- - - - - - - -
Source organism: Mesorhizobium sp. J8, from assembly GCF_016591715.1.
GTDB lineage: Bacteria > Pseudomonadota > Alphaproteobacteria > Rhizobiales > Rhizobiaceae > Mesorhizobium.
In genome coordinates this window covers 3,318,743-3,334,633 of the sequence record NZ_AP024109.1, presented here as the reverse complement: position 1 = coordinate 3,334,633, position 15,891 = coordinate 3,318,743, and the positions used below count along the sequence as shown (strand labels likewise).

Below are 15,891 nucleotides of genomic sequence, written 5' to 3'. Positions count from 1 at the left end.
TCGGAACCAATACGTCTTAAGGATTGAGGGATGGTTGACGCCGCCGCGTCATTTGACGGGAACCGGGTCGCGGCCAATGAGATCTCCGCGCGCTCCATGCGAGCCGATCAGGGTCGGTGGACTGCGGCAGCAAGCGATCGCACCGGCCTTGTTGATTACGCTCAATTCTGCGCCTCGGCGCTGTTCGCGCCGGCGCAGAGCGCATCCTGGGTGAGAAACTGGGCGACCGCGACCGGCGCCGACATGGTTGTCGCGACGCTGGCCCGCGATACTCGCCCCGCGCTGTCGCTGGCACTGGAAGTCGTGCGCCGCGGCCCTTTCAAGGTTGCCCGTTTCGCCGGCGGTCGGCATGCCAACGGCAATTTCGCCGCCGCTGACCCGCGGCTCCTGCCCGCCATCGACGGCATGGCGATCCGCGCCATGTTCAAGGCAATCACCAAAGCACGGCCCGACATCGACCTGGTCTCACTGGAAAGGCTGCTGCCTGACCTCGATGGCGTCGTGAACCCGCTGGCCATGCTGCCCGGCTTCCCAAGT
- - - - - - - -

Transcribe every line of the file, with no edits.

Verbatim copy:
Source organism: Mesorhizobium sp. J8, from assembly GCF_016591715.1.
GTDB lineage: Bacteria > Pseudomonadota > Alphaproteobacteria > Rhizobiales > Rhizobiaceae > Mesorhizobium.
In genome coordinates this window covers 3,318,743-3,334,633 of the sequence record NZ_AP024109.1, presented here as the reverse complement: position 1 = coordinate 3,334,633, position 15,891 = coordinate 3,318,743, and the positions used below count along the sequence as shown (strand labels likewise).

Below are 15,891 nucleotides of genomic sequence, written 5' to 3'. Positions count from 1 at the left end.
TCGGAACCAATACGTCTTAAGGATTGAGGGATGGTTGACGCCGCCGCGTCATTTGACGGGAACCGGGTCGCGGCCAATGAGATCTCCGCGCGCTCCATGCGAGCCGATCAGGGTCGGTGGACTGCGGCAGCAAGCGATCGCACCGGCCTTGTTGATTACGCTCAATTCTGCGCCTCGGCGCTGTTCGCGCCGGCGCAGAGCGCATCCTGGGTGAGAAACTGGGCGACCGCGACCGGCGCCGACATGGTTGTCGCGACGCTGGCCCGCGATACTCGCCCCGCGCTGTCGCTGGCACTGGAAGTCGTGCGCCGCGGCCCTTTCAAGGTTGCCCGTTTCGCCGGCGGTCGGCATGCCAACGGCAATTTCGCCGCCGCTGACCCGCGGCTCCTGCCCGCCATCGACGGCATGGCGATCCGCGCCATGTTCAAGGCAATCACCAAAGCACGGCCCGACATCGACCTGGTCTCACTGGAAAGGCTGCTGCCTGACCTCGATGGCGTCGTGAACCCGCTGGCCATGCTGCCCGGCTTCCCAAGT